Can You Eat Cicadas? Yes. But Should You? Here’s Food for Thought From Experts

Brood XIX periodical cicada. (Alabama Extension / Flickr Creative Commons)Brood XIX periodical cicada. (Alabama Extension / Flickr Creative Commons)

Can we interest you in some spicy popcorn cicadas? Grilled cicada kebabs? Maybe a slice of cicada banana bread washed down with a shot of cicada-infused Malört?

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Yep, cicadas are edible. But before you pluck one or two or three dozen off the nearest tree and pop them in the air fryer, here’s some food for thought from cicada experts.

The ethical dilemma

Just because we can eat cicadas, does that mean we should? Opinions are divided.

John Cooley, a longtime cicada researcher who runs the Periodical Cicada Project out of the University of Connecticut, isn’t a fan of people consuming the insects for kicks, whether on a dare or in the hopes of creating a viral video.

“This is a thing that’s trying to make a living, and it’s been living for 17 years. Eating it for titillation seems just a little bit off,” said Cooley, who’s never tasted a cicada.

Though insects are often promoted as a more sustainable source of protein than, say, cattle, researcher Gene Kritsky said applying that logic to periodical cicadas doesn’t hold water given their rare appearances. No diet would rely on an ingredient only available once every 17 years.

“Eating a periodical cicada is a gimmick,” Kritsky said, and he won’t be partaking this go around.

Kritsky did say he sampled the insects back in 1987, but since then, his study of cicadas has earned him tenure at Mount St. Joseph University. His way of repaying the favor has been to take them off his personal menu.

“I like cicadas too much to encourage people to eat them,” Kritsky said.

Jim Louderman, a collections assistant at the Field Museum, is of a different mindset.

There are so many cicadas emerging that the comparatively small amount people might forage or “harvest” is a drop in the bucket and actually could go a long way toward making people less fearful of bugs.

“Anything that allows people to gain an appreciation for insects is a good thing,” Louderman said.

There are a number of caveats, though. Here’s what to consider before chomping on a cicada.

Adult cicadas just out of the shell are the most tender, in terms of eating, experts said. (VividSoup / Pixabay)Adult cicadas just out of the shell are the most tender, in terms of eating, experts said. (VividSoup / Pixabay)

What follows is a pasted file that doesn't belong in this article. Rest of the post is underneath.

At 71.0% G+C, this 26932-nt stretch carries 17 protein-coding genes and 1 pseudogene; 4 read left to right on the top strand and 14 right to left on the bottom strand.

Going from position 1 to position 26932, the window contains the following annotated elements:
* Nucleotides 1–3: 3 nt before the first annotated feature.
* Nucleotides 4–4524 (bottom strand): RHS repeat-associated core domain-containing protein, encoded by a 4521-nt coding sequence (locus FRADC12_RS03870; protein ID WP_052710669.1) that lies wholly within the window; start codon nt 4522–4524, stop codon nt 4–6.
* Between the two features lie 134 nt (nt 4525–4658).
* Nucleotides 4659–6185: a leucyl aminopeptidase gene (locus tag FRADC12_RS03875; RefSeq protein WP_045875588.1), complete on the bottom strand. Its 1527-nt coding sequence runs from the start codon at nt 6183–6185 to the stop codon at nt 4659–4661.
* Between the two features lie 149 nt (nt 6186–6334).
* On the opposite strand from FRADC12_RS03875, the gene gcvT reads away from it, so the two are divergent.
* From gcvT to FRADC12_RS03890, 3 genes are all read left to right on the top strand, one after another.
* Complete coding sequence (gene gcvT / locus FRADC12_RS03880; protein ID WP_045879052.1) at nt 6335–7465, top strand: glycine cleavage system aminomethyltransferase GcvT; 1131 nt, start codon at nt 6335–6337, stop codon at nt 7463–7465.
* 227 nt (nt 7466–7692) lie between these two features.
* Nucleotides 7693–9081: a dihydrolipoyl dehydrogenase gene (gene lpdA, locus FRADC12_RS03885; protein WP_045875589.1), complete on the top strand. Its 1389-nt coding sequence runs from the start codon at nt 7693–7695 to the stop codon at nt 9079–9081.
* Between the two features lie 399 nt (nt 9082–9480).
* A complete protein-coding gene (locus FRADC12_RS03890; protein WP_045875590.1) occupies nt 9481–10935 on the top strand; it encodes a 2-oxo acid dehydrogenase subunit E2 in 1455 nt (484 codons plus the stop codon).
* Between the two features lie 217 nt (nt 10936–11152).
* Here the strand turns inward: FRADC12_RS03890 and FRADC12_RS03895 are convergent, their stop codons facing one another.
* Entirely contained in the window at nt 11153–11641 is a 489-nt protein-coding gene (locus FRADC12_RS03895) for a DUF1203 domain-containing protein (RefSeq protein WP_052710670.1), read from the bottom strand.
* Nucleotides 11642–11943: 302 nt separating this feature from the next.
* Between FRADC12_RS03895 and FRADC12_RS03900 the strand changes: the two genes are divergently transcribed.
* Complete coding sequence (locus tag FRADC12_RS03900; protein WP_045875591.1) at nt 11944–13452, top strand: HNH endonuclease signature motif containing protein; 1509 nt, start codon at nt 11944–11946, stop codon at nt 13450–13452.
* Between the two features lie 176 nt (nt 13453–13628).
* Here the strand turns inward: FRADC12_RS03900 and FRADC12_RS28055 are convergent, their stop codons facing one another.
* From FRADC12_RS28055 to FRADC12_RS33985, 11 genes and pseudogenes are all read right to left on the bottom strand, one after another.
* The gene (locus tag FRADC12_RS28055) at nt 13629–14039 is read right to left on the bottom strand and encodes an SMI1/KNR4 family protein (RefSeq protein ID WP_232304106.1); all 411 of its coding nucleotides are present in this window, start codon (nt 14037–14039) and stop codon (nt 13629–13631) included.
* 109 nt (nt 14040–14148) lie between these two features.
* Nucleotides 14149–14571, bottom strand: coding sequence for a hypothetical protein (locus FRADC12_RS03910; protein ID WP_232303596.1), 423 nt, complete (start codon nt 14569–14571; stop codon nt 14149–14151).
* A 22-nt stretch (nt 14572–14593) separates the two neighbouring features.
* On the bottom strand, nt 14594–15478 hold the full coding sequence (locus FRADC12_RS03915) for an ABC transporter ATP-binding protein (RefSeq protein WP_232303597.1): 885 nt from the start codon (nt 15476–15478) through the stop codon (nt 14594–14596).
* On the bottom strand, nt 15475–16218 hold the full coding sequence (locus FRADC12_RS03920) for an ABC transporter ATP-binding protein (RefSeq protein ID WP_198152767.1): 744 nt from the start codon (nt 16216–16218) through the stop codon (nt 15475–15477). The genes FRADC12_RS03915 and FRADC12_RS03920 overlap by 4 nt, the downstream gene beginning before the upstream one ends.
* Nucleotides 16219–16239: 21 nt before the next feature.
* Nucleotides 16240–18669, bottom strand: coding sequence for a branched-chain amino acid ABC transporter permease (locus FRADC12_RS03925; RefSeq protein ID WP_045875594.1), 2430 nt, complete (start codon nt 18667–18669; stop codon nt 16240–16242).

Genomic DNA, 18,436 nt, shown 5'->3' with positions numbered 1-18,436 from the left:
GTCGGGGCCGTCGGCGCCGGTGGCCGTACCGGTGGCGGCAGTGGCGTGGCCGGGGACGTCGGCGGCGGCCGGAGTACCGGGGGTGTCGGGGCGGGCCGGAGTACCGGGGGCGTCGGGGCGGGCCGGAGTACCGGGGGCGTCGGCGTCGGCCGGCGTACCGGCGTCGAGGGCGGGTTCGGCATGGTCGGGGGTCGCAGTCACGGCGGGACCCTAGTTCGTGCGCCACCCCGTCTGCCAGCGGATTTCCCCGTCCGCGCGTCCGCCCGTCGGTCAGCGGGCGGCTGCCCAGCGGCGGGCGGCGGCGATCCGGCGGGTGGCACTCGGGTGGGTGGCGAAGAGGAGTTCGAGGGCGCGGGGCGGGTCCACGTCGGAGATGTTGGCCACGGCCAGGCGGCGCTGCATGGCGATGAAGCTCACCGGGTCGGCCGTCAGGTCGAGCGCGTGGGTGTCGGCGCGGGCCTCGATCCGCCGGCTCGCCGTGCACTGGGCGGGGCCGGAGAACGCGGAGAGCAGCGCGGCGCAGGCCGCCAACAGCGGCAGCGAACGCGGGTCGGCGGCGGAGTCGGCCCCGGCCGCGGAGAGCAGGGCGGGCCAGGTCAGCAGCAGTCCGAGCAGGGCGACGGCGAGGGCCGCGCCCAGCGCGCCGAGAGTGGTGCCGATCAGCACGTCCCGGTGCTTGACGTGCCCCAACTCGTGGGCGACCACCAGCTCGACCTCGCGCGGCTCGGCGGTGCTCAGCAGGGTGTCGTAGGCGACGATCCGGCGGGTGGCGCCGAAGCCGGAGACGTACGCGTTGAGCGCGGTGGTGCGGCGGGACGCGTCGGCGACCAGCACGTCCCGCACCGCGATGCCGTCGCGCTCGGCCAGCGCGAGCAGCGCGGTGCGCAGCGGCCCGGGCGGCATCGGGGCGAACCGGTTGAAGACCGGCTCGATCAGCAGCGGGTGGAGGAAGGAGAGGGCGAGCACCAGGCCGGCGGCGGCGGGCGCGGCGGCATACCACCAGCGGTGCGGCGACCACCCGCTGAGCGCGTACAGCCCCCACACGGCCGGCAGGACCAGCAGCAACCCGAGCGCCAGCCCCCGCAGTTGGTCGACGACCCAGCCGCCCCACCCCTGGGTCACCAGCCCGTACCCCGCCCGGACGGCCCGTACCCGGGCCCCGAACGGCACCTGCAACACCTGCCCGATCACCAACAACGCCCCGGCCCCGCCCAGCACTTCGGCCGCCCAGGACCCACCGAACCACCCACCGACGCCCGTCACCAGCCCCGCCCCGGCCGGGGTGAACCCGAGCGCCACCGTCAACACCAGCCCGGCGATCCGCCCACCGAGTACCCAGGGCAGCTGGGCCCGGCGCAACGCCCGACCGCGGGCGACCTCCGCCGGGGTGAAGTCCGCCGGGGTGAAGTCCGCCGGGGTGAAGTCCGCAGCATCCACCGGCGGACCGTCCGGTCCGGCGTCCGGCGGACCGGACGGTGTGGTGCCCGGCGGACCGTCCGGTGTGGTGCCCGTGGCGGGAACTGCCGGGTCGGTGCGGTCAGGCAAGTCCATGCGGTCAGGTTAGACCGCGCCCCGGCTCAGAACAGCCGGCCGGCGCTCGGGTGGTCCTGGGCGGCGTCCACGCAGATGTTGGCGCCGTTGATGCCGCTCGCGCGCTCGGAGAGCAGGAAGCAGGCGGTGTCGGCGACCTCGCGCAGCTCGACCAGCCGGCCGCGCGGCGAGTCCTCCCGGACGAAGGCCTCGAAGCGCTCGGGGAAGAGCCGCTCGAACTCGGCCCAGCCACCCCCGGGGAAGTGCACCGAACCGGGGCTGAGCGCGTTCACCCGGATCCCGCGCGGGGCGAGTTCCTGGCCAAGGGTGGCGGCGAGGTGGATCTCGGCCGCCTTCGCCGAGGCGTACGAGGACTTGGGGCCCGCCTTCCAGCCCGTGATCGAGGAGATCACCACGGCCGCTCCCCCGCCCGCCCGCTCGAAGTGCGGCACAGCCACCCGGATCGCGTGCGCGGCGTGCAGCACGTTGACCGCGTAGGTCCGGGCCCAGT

Where’d the cicada come from?

Remember, the cicadas currently blanketing northern Illinois have been living underground for 17 years (13 years for the brood in southern Illinois). During that time, they’ve been exposed to whatever else lurks in the soil, including pollutants.

“If you wouldn’t eat a vegetable grown in that soil, don’t eat a cicada,” said Louderman.

Pesticides and other chemicals used to treat lawns are just one concern. Lead — from paint around older homes — is another, and so is mercury.

“(Cicadas) have been shown to be mercury bio accumulators,” said Cooley. “How much do you eat fish out of the forest preserves? So keep that in mind. How much mercury do you want?”

Speaking of forest preserves, it’s illegal to use these green spaces as a meat market for your cicada buffet.

Forest preserve districts in counties surrounding Chicago — Cook, Lake, DuPage and Will — all have prohibitions against foraging for plants or animals on their property, and anyone caught breaking those laws faces potential fines.

Do you have a shellfish allergy?

Then take a pass on cicadas, according to the Food and Drug Administration.

Concerned about becoming a zombie?

Some cicadas are infected with a fungus that turns them into sex-crazed zombies. A plug of spores replaces the end of the cicada’s abdomen while it’s still alive and mates with anything in sight to spread the disease before dying.

“Mercifully fungi seem to be host-specific,” Cooley said. “But I would be lying if I didn’t say that at various times in my career as I’ve picked up one of these (infected cicadas) I’ve kind of hesitated a bit and think, ‘God, I hope this can’t spread.’ I certainly wouldn’t want to inhale that stuff.”

Still up for a taste test?

If you’re foraging, look for newly emerged adults, which are milky white in color. Their shells won’t have hardened, and they’ll be more tender, according to Louderman. Otherwise, he said, it’s like eating a lobster and “you’d have to crack them open” to get at the meat.

See the technique demonstrated by this cotton-top tamarin, dining on cicadas at Brookfield Zoo, where animals are feasting on insects that have emerged on zoo grounds.

Video: Animals at Brookfield Zoo snack on recently emerged cicadas. (Lynette Kleisner / Brookfield Zoo Chicago)

Experts at Ohio State University recommend blanching cicadas’ soft bodies in boiling water for one minute and then freezing them overnight. Staff at the University of Illinois Extension suggest also removing heads, wings and legs before cooking.

Then make good use of your spice rack.

“When they’re cooked, they’re usually highly seasoned,” Louderman said.

Contact Patty Wetli: @pattywetli | (773) 509-5623 | [email protected]

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